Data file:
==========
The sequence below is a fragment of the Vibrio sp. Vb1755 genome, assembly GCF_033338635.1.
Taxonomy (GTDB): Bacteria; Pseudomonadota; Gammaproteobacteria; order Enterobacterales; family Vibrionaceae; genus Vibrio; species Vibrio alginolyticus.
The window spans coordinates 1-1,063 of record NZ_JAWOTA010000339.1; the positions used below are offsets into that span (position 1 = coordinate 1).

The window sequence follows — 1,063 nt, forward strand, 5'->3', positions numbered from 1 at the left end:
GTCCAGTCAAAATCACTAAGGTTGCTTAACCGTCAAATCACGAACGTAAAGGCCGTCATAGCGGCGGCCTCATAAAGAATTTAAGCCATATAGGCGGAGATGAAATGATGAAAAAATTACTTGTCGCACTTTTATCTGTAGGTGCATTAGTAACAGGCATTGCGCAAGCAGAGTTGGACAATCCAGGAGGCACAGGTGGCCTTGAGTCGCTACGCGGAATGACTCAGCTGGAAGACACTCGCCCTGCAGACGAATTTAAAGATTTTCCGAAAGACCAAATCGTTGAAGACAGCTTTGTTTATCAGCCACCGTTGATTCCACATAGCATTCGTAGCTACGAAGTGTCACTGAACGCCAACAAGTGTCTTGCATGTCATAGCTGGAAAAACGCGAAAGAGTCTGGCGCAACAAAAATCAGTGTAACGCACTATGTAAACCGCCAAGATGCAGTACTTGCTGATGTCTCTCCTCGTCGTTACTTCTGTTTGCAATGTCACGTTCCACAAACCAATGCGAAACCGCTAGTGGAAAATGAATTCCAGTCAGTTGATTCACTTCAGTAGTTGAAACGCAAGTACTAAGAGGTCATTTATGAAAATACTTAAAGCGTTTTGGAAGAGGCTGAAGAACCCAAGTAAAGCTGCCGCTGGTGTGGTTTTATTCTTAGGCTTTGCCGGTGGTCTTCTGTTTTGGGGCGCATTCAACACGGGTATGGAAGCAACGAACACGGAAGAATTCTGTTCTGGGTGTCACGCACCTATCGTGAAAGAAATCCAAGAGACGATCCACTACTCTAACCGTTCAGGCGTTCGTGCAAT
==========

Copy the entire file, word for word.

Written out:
The sequence below is a fragment of the Vibrio sp. Vb1755 genome, assembly GCF_033338635.1.
Taxonomy (GTDB): Bacteria; Pseudomonadota; Gammaproteobacteria; order Enterobacterales; family Vibrionaceae; genus Vibrio; species Vibrio alginolyticus.
The window spans coordinates 1-1,063 of record NZ_JAWOTA010000339.1; the positions used below are offsets into that span (position 1 = coordinate 1).

The window sequence follows — 1,063 nt, forward strand, 5'->3', positions numbered from 1 at the left end:
GTCCAGTCAAAATCACTAAGGTTGCTTAACCGTCAAATCACGAACGTAAAGGCCGTCATAGCGGCGGCCTCATAAAGAATTTAAGCCATATAGGCGGAGATGAAATGATGAAAAAATTACTTGTCGCACTTTTATCTGTAGGTGCATTAGTAACAGGCATTGCGCAAGCAGAGTTGGACAATCCAGGAGGCACAGGTGGCCTTGAGTCGCTACGCGGAATGACTCAGCTGGAAGACACTCGCCCTGCAGACGAATTTAAAGATTTTCCGAAAGACCAAATCGTTGAAGACAGCTTTGTTTATCAGCCACCGTTGATTCCACATAGCATTCGTAGCTACGAAGTGTCACTGAACGCCAACAAGTGTCTTGCATGTCATAGCTGGAAAAACGCGAAAGAGTCTGGCGCAACAAAAATCAGTGTAACGCACTATGTAAACCGCCAAGATGCAGTACTTGCTGATGTCTCTCCTCGTCGTTACTTCTGTTTGCAATGTCACGTTCCACAAACCAATGCGAAACCGCTAGTGGAAAATGAATTCCAGTCAGTTGATTCACTTCAGTAGTTGAAACGCAAGTACTAAGAGGTCATTTATGAAAATACTTAAAGCGTTTTGGAAGAGGCTGAAGAACCCAAGTAAAGCTGCCGCTGGTGTGGTTTTATTCTTAGGCTTTGCCGGTGGTCTTCTGTTTTGGGGCGCATTCAACACGGGTATGGAAGCAACGAACACGGAAGAATTCTGTTCTGGGTGTCACGCACCTATCGTGAAAGAAATCCAAGAGACGATCCACTACTCTAACCGTTCAGGCGTTCGTGCAAT